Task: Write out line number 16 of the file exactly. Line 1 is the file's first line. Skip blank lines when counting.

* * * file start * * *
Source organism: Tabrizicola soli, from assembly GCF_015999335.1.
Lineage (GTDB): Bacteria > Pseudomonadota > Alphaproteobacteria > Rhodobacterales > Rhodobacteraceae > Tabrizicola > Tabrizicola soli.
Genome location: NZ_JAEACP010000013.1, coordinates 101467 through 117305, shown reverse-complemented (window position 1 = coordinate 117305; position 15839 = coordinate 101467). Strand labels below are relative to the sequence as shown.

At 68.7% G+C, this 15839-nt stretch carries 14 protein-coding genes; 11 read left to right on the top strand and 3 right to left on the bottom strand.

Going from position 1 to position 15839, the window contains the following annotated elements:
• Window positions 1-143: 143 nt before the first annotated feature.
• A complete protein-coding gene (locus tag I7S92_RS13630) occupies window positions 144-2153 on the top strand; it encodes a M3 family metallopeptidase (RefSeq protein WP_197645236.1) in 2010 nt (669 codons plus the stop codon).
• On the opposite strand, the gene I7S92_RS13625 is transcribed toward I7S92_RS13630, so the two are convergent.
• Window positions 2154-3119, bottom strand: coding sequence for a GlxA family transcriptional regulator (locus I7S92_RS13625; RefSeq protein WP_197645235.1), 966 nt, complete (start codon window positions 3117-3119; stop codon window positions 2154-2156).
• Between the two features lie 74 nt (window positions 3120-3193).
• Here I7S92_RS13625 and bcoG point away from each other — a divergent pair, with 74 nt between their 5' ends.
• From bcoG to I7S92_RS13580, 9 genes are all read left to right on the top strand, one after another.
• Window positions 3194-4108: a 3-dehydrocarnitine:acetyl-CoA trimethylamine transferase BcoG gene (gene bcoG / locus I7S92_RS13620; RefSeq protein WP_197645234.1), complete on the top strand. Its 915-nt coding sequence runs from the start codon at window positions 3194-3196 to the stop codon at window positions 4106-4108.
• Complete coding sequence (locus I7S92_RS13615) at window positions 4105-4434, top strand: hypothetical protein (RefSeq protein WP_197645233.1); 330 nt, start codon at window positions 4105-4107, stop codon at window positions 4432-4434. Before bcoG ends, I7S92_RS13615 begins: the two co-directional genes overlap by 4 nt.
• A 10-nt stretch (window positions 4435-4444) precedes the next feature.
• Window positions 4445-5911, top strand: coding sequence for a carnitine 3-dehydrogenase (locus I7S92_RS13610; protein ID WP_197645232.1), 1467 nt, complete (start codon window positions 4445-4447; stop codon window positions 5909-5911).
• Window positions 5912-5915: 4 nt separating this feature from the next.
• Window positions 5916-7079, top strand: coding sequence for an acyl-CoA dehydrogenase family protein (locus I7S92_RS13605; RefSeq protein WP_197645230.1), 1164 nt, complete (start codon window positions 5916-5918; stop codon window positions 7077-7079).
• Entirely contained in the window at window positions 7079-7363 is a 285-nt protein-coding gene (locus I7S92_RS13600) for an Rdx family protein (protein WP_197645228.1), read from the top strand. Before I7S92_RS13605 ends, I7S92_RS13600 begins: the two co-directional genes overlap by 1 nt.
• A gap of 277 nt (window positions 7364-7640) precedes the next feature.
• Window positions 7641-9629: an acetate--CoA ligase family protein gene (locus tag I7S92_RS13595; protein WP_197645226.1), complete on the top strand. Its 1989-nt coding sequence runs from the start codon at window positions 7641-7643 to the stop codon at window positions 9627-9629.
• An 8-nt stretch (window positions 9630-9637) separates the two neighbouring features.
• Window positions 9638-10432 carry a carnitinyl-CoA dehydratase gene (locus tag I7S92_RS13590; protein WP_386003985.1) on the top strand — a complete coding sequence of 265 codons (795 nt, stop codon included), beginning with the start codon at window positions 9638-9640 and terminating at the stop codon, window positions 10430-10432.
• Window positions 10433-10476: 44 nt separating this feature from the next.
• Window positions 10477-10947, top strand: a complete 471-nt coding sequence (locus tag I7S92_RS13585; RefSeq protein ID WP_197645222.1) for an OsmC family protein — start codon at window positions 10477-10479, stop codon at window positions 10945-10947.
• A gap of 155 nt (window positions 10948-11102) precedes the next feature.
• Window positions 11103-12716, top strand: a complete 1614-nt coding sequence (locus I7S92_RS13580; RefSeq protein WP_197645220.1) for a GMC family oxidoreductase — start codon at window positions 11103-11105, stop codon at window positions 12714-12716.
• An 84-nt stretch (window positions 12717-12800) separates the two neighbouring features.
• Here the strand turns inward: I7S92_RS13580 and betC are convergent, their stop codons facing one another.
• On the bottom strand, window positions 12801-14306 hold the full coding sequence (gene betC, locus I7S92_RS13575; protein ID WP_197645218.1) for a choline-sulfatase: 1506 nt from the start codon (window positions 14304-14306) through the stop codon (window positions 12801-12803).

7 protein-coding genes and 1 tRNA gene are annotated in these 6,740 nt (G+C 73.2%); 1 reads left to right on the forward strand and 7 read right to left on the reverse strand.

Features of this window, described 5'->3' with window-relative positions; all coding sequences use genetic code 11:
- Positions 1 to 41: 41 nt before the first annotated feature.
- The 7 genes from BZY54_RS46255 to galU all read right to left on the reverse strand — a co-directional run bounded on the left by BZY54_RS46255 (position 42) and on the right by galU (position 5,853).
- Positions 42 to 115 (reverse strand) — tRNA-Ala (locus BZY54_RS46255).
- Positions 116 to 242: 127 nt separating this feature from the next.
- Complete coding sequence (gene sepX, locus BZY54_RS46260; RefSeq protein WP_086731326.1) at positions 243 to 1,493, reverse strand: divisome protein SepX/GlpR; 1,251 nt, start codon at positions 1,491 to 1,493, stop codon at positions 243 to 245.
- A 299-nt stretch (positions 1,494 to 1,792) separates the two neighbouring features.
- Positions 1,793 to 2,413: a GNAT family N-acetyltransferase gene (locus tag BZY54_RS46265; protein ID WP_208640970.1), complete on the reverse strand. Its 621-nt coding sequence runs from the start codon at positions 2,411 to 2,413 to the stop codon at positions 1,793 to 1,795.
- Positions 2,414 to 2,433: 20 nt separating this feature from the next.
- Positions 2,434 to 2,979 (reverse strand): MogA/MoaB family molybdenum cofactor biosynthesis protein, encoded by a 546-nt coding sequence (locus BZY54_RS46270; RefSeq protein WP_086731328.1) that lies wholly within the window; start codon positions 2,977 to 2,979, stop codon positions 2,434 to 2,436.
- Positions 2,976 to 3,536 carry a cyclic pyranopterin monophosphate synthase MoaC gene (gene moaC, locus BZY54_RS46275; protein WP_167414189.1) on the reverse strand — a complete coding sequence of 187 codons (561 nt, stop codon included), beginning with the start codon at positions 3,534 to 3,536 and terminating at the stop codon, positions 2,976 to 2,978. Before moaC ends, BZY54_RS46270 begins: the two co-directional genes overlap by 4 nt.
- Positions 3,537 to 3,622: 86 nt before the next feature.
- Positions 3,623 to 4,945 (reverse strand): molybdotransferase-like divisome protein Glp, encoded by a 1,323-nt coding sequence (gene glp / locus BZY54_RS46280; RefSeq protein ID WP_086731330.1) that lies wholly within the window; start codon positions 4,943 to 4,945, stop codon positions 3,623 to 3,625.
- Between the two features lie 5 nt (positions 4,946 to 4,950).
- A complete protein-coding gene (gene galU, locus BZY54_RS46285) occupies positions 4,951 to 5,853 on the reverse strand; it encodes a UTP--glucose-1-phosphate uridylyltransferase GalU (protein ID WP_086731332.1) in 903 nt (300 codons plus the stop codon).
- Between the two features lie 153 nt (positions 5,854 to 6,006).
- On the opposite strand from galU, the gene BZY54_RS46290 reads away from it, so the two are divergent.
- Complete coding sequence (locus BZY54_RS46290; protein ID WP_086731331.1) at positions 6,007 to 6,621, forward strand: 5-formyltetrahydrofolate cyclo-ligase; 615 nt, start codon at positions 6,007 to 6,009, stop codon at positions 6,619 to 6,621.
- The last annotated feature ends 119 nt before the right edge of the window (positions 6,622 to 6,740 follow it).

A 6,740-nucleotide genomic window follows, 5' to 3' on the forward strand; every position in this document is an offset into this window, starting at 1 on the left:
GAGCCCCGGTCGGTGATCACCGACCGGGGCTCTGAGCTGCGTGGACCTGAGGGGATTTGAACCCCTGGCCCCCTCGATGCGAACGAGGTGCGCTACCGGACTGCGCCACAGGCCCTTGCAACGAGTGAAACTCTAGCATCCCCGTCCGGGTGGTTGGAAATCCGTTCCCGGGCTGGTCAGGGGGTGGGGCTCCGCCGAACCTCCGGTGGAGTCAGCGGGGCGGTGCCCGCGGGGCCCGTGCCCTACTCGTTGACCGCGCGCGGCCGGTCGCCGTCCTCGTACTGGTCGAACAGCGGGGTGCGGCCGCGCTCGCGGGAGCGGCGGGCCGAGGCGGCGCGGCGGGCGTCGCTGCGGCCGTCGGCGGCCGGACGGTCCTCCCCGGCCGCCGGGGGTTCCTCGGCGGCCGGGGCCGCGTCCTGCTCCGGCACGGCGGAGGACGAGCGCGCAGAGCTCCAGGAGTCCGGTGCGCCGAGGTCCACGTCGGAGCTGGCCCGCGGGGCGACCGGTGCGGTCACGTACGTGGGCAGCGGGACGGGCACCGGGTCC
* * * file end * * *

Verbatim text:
• Window positions 4445-5911, top strand: coding sequence for a carnitine 3-dehydrogenase (locus I7S92_RS13610; protein ID WP_197645232.1), 1467 nt, complete (start codon window positions 4445-4447; stop codon window positions 5909-5911).